Fred Barron, who had written for both The Phoenix and The Real Paper , used his and Harper Barnes'  alternative newspaper experiences as the basis for his Between the Lines screenplay. The director Silver once had worked for The Village Voice .  Doug Kenney, co-founder of the National Lampoon, has a cameo role. Robert Costanzo makes a brief appearance as a hired goon, his second film role.
It was filmed largely on location in Boston, for two weeks,  in pawn shops, record stores, bars, porn theatres, strip clubs, and derelict apartments.  The rest of the filming was done in New York City.  No scenes are set in New York City.
John Heard, Joe Morton, and Marilu Henner make film debuts. 
The Real Paper , Boston Phoenix Los Angeles Free Press , SoHo Weekly News , and the Village Voice are thanked in the end credits. 
The success of the film led to a unsold 1980 TV sitcom pilot, with Sandy Helberg, Adam Arkin, Gino Conforti, and Kristoffer Tabori, also titled Between the Lines. 
"Joan Micklin Silver's second feature, Between the Lines, an episodic romantic comedy about the staff members of the Back Bay Mainline, a prospering "underground" weekly in Boston, is the most likable and encouraging American movie to be release so far this year." — Gary Arnold, Washington Post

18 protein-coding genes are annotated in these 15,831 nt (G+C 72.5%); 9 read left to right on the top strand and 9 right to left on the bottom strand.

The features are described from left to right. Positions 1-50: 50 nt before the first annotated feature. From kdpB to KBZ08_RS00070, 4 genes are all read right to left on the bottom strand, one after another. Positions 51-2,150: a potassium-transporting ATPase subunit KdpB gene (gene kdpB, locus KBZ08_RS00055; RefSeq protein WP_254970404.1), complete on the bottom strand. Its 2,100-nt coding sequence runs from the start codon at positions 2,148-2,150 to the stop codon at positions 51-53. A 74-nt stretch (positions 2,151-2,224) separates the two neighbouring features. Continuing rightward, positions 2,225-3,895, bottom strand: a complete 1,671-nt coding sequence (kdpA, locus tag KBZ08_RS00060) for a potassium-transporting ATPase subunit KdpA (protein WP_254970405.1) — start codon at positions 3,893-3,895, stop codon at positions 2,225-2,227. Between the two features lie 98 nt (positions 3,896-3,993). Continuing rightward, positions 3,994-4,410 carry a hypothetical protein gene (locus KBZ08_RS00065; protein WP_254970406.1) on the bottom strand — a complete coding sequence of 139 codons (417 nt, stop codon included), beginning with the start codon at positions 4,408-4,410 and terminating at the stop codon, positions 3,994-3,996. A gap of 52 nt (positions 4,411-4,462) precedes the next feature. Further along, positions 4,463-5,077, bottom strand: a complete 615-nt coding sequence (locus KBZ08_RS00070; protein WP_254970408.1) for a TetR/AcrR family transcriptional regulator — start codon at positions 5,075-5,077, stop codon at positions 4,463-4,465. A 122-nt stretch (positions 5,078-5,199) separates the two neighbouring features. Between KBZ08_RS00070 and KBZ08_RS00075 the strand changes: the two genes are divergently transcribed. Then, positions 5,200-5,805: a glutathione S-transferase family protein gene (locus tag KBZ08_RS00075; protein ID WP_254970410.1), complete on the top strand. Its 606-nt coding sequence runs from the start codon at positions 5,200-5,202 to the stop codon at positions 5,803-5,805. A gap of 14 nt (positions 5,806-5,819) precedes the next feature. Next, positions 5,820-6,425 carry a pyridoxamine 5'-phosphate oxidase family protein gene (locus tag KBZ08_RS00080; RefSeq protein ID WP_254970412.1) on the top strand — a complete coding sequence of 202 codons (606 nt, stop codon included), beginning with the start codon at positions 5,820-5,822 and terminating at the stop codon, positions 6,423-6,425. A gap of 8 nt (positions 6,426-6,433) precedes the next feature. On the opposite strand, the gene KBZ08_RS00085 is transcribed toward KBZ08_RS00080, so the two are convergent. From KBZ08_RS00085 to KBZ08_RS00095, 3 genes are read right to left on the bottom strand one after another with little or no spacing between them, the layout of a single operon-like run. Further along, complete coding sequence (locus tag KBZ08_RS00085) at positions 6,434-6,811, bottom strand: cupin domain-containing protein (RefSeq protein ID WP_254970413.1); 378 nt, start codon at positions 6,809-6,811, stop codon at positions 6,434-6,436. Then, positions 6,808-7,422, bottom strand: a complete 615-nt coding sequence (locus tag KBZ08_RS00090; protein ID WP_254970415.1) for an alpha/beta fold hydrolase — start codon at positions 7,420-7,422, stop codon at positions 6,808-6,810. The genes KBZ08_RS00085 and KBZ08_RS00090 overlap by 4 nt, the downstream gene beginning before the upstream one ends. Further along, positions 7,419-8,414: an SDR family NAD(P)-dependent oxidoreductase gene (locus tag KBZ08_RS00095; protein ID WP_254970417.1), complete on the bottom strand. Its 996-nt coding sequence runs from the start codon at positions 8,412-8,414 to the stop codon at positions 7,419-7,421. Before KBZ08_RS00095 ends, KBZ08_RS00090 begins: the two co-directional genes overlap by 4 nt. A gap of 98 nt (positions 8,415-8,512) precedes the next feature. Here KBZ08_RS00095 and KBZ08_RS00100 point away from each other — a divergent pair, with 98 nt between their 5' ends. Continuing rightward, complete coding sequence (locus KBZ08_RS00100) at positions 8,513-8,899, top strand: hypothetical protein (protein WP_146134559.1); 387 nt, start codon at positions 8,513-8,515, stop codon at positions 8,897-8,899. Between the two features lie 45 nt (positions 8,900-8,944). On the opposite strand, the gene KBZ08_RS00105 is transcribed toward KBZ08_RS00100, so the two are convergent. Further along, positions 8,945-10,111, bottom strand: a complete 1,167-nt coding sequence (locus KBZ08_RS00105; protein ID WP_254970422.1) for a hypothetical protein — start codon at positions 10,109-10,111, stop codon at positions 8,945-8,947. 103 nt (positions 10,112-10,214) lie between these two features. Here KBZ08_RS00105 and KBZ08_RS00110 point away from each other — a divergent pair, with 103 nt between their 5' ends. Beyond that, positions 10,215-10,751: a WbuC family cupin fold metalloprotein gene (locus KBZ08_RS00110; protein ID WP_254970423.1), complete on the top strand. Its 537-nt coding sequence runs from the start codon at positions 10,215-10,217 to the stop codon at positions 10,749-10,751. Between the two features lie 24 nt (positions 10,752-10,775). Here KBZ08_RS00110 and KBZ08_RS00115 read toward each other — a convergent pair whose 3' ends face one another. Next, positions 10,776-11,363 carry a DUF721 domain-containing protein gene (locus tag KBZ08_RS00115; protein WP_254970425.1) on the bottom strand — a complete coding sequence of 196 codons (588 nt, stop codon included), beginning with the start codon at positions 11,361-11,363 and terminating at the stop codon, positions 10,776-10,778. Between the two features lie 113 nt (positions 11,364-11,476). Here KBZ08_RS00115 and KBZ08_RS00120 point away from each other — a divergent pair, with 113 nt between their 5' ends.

The film received positive reviews at the time  and is still regarded as an excellent 'snapshot' of the alternative newspaper era.  Matthew Monagle of Film School Rejects writes:
What makes Between the Lines such a timely film even decades later is its depiction of the diminishing space offered journalism in a world of corporate takeovers. Pages of copy are cut to make way for more advertisements; writers are asked to choose between walking out and compromising their integrity. The film makes it clear that the Back Bay Mainline, even in its diminished capacity, still has its finger on the pulse of the Boston community in a way no major newspaper could. When that is gone, something vital goes with it...